Friday, August 3, 2012

Processing with Practice

Since last week I have been reviewing several new encaustic techniques I learned at the workshop I attended. I have not decided if I will continue in this style of encaustic painting or if I need to step back and re-assess the best direction for me to find the balance in nature I constantly strive to create with my art. This is such a new way of deciphering a landscape composition that I am sure the challenge is healthy.

Incorporating simple lines with inlay techniques help to establish essential landscape composition elements in these abstract paintings.

"Horizon Lines", 8" x 16" encaustic on panel, diptych 

It happened by chance, the 2nd 8" x 8" piece I completed at home this week pairs up beautifully with the first one completed in the workshop (shown together above), the horizontal inlay lines were placed at almost identical heights. 

Each of these paintings is 8" x 8"

Our first "assignment" during the workshop is shown below. We were limited to color choices and the primary focus was building up layers to allow for more interest when we scraped them away. I added the light yellow color a day later when our palette choices weren't limited by using the inlay technique. These linear additions changed an unsuccessful painting into something successful.

5" x 7" flat encausticbord 

At the end of the workshop I visited the Provincetown Art Association and Museum and saw the Motherwell exhibit. For someone that has always had a hard time connecting to abstract art, it was the first time I felt a strong connection to the simplicity of the line. I could relate to the openness of Motherwell's work, and the abstract shapes and color associations that represented tangible images. 

I continue processing thoughts of the simplified landscape and will see where it takes me. It's funny that when I was an art history major in undergrad school I avoided contemporary art with a passion. Now, 30+ years later, it's the one thing I am drawn toward in search of a better understanding not just in art but in life.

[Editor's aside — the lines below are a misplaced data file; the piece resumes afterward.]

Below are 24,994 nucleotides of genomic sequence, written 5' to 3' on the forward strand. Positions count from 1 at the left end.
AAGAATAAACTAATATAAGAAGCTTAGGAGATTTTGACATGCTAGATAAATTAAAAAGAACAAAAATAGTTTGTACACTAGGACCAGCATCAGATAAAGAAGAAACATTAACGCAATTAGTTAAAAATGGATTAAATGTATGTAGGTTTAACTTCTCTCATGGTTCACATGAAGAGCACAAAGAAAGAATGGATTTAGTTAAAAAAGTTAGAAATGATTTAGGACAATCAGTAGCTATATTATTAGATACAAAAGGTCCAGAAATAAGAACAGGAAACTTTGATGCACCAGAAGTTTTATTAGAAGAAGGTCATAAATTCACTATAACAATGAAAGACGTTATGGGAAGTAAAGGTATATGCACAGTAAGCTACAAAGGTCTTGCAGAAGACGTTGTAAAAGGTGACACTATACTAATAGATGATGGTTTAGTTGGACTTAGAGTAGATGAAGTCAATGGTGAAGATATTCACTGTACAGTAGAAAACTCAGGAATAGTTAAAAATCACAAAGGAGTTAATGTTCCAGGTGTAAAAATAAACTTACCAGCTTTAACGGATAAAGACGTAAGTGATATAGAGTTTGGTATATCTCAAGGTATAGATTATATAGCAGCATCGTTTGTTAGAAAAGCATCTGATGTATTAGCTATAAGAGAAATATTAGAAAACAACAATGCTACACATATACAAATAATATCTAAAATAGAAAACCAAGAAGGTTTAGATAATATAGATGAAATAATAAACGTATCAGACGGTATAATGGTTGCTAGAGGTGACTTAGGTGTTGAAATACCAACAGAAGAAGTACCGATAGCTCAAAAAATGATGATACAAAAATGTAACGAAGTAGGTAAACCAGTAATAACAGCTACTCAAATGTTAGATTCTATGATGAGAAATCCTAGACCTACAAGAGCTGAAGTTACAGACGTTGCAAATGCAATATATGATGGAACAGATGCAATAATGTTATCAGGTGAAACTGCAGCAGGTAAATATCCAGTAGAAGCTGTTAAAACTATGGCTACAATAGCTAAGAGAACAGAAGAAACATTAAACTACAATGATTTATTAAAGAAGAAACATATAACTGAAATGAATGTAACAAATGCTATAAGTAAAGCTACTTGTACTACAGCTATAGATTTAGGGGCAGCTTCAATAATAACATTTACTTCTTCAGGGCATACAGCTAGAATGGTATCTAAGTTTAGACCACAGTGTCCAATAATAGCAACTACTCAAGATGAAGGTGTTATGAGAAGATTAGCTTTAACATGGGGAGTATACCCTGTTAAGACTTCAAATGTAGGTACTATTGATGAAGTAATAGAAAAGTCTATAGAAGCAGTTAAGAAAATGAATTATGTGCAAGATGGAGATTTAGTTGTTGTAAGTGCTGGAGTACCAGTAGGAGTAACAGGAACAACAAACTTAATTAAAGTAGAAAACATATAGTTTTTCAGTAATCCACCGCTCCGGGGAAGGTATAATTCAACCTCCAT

1. What we didnt understand years ago are easier to decipher when we get older, wiser and more mature, and that sure is a sign of positive growth! The 2 pieces seem like they were meant to be, there is so much of intuitive patterns that relate to each other very well, beautiful Robin!

  2. I'm with you on the abstract art thing...but am still not drawn to it in the slightest. I enjoy seeing your color play with these encaustic pieces but I really love your landscape encaustics.

  3. I do think we women get better/wiser/more mature with age, padmaja :)

    Sherry, I am intrigued with a new understanding in the abstract approach to expressing a non-abstract idea, and I will definitely make this new understanding work for me. These new abstracts were mostly about discovering what the wax medium will allow me to do with it, then adjusted to find the landscape within.

  4. I have always loved abstract art. When I first started doing art, I painting numerous abstract pieces. Again and again and failed miserably. I think it is hard for some people to see the 'work' in abstract simply because it can appear random.

    But a well done abstract piece- like those YOU do- are full of beauty and spark a core emotional resonance (in me). I ooh and ah and feel it. Keep doing it woman!

  5. These are really engaging. They are quite map-like and reminiscent of the Google Earth shots I deal with. But I've also been reading a lot about how the brain experiences the data we feed it. There aren't any landscapes in your head--just electro-magnetic impulses, chemistry and so forth running along nerves and such. These look like a perfect expression of this. One active the other at rest. It's also very cool how you mention the wax medium influencing the "landscape within". My apologies if none of this fits, but I couldn't resist.

  6. I so much appreciate you sharing your connection to these abstract works, William. I think there is no wrong way to interpret them and find what you've written to be very stimulating. I am anxious to continue studying this abstract technique but have to wait for new panels to arrive... hopefully some time this week.

  7. These remind me of looking out the window of a small, low-flying plane--makes me want to "find" the houses, ponds and roads in these works. I look forward to your abstracts.

  8. Hi Hallie,

    It's interesting to hear everyone's comments. Laura Moriarty, my workshop instructor from last week, uses wax to create geological interpretations of earth, life, and death and their non-existence; maybe the encaustic medium is meant to be tied to the earth.